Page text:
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may have direct consequences on another country. Boundaries do not
bind; ideas, crimes, individuals, goods, etc., travel across
national borders. The fate of one country is increasingly tied to
the fate of others. For me the interview was enlightening in the
sense that we heard what a senior American diplomat and old-time
observer of Turkey thinks about politics, political actors and
prospects in this country."

Entrepreneurs from the Middle East: Sunday's Adana-area Yeni Asir
daily reported that the paper's entrepreneur Baybars Altuntas is one
of five Turkish entrepreneurs who will participate in the upcoming
White House Summit on Entreprenuers in Washington. The paper quotes
Altuntas as saying "Obama is the only President in the world history
who takes action on this issue at the presidential level. That is
why he is the world's most entrepreneurial leader."

In the Headlines

Bosnia Herzegovina-Serbia to Mutually Open Embassies (Sabah)
Mainstream Sabah and Hurriyet online report today that on 2/9, the
foreign ministers of Bosnia-Herzegovina and Serbia will announce at
a meeting in Ankara a decision for the normalization of bilateral
ties. The two countries will mutually appoint ambassadors. The
development is "historic" according to Sabah, which notes FM
Davutoglu has been trying for five months for a settlement between
the two countries. Hurriyet comments Ankara is concerned with NATO
recently failing to extend an invitation to Bosnia-Herzegovina to
join the Membership Action Plan as well as with the EU for lifting
visa restrictions for Serbia, Macedonia and Montenegro but keeping
Bosnia and Albania outside.

Gul: Parliament Missed the Opportunity for a New Constitution
(Hurriyet)
Papers report President Gul, en route to New Delhi on Sunday, told
reporters aboard his plane that the Turkish Parliament missed a key
opportunity for drafting a new constitution. The parliament had
reached a consensus about a new constitution, Gul said, and stressed
that the failure to adopt a new constitution had been a "pity."
"Everyone had their own draft constitution, and the parliament
should have handled this in the very beginning. I don't know what
they can accomplish now by changing the constitution piece by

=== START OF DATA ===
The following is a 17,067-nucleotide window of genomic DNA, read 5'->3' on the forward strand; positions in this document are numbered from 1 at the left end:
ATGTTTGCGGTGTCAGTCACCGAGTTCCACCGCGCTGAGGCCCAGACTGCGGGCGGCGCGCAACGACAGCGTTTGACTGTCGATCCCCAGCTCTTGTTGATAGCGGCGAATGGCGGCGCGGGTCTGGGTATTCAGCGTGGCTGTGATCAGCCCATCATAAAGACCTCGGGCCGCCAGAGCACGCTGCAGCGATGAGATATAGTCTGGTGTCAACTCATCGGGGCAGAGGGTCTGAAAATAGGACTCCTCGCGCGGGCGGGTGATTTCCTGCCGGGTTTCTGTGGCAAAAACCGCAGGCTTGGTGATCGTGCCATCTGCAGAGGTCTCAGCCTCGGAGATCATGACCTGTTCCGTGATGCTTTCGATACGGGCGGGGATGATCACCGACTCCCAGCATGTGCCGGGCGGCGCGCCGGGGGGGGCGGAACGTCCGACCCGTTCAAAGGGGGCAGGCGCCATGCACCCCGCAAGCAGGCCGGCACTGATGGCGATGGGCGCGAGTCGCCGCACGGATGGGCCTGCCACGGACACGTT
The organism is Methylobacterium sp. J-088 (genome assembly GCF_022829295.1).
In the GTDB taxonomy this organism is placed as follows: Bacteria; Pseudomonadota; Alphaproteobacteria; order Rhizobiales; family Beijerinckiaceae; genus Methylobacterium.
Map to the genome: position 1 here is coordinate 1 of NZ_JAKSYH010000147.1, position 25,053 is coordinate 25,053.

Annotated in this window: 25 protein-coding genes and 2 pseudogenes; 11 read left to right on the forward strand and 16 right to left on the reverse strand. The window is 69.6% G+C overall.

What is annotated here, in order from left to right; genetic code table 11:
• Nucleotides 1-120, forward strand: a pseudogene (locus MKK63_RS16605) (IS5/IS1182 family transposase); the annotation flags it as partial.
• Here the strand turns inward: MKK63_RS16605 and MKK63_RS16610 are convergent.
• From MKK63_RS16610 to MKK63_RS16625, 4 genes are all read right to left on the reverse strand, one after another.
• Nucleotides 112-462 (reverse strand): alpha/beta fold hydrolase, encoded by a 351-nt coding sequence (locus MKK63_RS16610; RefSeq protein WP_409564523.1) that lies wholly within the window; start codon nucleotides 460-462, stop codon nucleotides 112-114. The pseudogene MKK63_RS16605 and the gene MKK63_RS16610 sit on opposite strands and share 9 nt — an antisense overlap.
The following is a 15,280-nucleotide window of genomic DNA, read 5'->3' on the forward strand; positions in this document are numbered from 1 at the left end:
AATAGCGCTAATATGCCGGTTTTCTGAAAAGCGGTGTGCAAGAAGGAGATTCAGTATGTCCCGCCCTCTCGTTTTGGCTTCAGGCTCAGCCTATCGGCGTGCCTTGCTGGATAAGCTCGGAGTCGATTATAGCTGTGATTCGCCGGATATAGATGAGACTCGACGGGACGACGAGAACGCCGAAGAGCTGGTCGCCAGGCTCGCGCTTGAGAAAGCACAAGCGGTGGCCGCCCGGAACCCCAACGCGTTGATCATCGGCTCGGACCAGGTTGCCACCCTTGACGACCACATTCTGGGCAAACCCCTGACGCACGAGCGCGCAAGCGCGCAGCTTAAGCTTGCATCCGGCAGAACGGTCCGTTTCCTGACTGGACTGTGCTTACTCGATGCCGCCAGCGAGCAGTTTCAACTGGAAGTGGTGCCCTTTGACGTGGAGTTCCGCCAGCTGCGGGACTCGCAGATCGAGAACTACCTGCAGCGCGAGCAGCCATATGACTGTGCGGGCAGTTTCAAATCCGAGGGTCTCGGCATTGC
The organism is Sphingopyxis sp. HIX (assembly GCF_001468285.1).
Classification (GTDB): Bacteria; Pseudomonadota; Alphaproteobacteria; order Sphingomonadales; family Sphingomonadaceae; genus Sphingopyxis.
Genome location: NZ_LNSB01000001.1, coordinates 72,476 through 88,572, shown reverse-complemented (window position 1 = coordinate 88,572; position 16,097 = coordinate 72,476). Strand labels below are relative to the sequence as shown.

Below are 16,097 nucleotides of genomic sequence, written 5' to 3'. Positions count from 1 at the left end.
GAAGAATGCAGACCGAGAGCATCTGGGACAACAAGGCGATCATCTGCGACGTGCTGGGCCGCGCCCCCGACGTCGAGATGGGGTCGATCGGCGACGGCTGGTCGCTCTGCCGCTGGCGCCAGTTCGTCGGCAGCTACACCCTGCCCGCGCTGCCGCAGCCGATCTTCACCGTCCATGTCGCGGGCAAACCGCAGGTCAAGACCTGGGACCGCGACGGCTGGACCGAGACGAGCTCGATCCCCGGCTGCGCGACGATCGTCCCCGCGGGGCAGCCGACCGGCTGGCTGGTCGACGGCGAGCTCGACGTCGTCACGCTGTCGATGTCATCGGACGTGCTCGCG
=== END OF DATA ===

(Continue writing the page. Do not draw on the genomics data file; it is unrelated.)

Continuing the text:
piece," said Gul. Gul also said Turkey's "National Security Policy
Document," which enlists possible threats to the country's security,
did not and could not stand above the laws. "This document has been
considered as if it were above the constitution. This is totally
wrong; the document is neither a law nor an article of the
constitution," emphasized Gul.

Iran: Ahmedinejad Orders More Enriched Uranium
Mainstreams Hurriyet, Milliyet and Sabah report Ahmedinejad told a
national TV audience that "Even though we had the capability of
enriching uranium by 20%, we proposed exchange to the Western
countries. We gave them 2-3 months period to reach an agreement.
But they started a new game and I ordered for the uranium to be
enriched for 20% to be used in the nuclear reactor." Sabah adds
that SecDef Gates, during his Ankara meetings, emphasized that the
time had come for the international community to pressure Iran to
stop its nuclear program.

TV Spotlight (CNN Turk)

Israel is expected to deliver Heron drones to Turkey in the
beginning of March.

Prime Minister Erdogan will receive Monday Osama al-Tikriti, the
head of the Iraqi Islamic Party.

Opposition CHP leader Deniz Baykal said he expected early elections
this year.

15 million elementary and secondary students will begin school

ANKARA 00000203 004 OF 004


Monday following the end of winter recess.

Tokyo will lend Turkey USD 1-1.5 billion at a relatively lower cost
this year. Ankara has proclaimed 2010 as the "Japanese Year in
Turkey."

Prime Minister Erdogan said Turkish embassies would be established
in 27 of 52 African countries by the end of 2010.

A former Pakistan military official says former President General
Pervez Musharraf could return to the country soon.

PM Netanyahu has attempted to end a war of words with Syria, saying
Israeli was open to peace talks with Damascus.

The New York based Human Rights Watch (HRW) said Israel has failed
to properly investigate war crime allegations against Palestinians
in the Gaza Strip.

Britain is to tighten the rules on immigrants entering Britain on a
student visa.

JEFFREY